No college basketball coach looks forward to playing two top 10 teams in four days, but Frank Martin enjoys the challenge a whole lot more today than he did a few years ago.
When he first took over as Kansas State’s head coach, the quick turnaround from a Saturday afternoon game to a Monday or Tuesday matchup, like the one the No. 18 Wildcats face at 7 p.m. today when No. 4 Baylor comes to Bramlage Coliseum, seemed like the most stressful part of his job.
But when he was asked about the difficulties of preparing his players for an undefeated opponent four days after putting everything they had into a win over the No. 9 Tigers, Martin sounded care free.
“That’s the advantage of being in the league now for five years,” Martin said. “Us coaches, we’re not rocket scientists, man. We’re simple people. We’ve got a foundation we believe in and we pretty much stick by it.
Never miss a local story.
“… There are wrinkles and different things that they do to take advantage of personnel. But how they’re going to play, their culture and their style, that’s not changing. Being around the league, that helps you understand those things.”
With that knowledge easily at his disposal, and the experience of going through several quick turnarounds with the Wildcats, Martin and his staff showed K-State players a detailed scouting report on the Bears not long after the Missouri game was over and began working on how to break Baylor’s zone defense in practice.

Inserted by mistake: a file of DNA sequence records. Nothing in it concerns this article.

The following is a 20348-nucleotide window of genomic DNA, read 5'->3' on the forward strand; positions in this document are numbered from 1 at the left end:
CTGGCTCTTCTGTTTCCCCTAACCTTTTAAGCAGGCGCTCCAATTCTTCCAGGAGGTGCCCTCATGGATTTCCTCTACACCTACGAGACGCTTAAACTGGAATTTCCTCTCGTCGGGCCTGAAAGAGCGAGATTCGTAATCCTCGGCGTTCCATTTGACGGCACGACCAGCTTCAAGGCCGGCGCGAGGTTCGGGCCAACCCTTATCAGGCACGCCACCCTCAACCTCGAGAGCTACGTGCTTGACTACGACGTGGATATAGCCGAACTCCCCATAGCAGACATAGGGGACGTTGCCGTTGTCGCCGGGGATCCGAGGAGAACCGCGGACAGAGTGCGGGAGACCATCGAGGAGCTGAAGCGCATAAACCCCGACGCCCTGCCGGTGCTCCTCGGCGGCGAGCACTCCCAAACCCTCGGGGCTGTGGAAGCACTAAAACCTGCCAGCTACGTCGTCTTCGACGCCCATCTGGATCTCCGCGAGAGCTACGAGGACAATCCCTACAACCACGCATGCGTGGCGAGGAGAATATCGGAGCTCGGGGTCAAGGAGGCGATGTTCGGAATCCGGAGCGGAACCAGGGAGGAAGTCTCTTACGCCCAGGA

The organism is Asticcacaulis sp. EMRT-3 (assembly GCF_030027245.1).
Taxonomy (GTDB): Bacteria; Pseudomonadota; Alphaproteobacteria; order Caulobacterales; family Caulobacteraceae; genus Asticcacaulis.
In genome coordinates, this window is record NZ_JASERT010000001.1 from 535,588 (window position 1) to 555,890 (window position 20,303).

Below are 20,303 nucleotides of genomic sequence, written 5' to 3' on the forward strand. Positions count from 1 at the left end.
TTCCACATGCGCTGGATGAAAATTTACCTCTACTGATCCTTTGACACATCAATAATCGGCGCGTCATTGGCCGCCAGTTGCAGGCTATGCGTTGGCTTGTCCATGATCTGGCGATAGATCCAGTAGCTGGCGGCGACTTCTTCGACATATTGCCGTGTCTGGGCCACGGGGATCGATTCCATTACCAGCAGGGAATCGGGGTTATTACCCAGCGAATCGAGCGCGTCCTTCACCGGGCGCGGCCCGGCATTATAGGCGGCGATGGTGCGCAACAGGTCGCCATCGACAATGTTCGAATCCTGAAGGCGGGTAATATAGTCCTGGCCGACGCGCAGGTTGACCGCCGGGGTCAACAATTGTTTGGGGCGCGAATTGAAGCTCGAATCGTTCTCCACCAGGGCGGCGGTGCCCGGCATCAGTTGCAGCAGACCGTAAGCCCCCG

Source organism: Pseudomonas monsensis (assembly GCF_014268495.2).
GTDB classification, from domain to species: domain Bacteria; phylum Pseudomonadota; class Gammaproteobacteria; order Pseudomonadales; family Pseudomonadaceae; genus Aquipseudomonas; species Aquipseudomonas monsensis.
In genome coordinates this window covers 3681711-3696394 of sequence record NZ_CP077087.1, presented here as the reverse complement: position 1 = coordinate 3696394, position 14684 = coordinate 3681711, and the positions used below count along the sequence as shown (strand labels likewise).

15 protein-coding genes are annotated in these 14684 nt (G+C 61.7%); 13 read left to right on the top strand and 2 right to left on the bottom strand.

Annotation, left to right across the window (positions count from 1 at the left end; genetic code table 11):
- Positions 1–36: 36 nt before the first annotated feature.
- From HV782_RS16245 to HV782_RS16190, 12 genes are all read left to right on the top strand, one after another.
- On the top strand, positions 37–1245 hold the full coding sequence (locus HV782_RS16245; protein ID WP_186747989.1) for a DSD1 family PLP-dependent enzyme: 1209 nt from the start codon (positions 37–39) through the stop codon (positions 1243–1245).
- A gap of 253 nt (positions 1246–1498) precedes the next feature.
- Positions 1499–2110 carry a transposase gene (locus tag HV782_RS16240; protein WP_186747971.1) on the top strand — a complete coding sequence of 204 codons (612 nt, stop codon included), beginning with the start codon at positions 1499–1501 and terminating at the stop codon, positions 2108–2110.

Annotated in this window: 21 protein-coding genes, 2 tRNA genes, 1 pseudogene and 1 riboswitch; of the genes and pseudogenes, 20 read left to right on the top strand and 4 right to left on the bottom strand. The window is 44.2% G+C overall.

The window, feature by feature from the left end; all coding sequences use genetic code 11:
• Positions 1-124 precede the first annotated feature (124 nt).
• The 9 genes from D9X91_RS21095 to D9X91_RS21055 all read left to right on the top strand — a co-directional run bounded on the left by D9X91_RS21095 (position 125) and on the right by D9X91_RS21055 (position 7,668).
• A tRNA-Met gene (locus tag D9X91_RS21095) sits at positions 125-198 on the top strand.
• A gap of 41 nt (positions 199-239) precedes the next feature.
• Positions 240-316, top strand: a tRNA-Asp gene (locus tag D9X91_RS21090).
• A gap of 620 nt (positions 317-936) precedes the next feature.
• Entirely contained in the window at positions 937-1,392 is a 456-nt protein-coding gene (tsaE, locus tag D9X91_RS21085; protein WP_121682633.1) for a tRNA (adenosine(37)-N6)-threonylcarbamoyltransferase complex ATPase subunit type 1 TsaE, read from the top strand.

That will be a difficult challenge, considering Baylor has allowed only two teams to score more than 67 points against it. Behind talented 6-foot-11 forward Perry Jones III and a starting lineup that features three players 6-foot-7 or taller with long wingspans, the Bears use their size to clog up the middle and make it tough on opponents to score inside.
“(You have to) just find the gap to attack them,” said junior forward Rodney McGruder. “With that length, they cover up a lot of space. Basically, you’ve really got to concentrate on finding those gaps.”
K-State will also emphasize trying to score without facing Baylor’s zone. When the Bears have time to get back on defense following made shots and get set, they are hard to score against. So Martin wants his players to defend the entire floor, and create turnovers near midcourt that can turn into fast-break opportunities and easy points.
If not, the game may come down to how the Wildcats shoot the ball. And Martin never wants that to decide a game.
“If you don’t make shots it’s going to be a hard night,” Martin said. “We have to be rock-solid defensively to create some open-court opportunities.”
K-State players only got two full days of practice to prepare for that strategy.
Is that enough time to transition away from the game plan that worked so well against Missouri and master a new style against Baylor? The answer will come tonight.
But K-State players appear as confident as their coach in the process.
“Every day is challenge,” said Jordan Henriquez. “That game (against Missouri) is out of the way now, so now we are preparing for Baylor. Knowing that another top-10 team is coming into our gym, we want to protect our home-court.”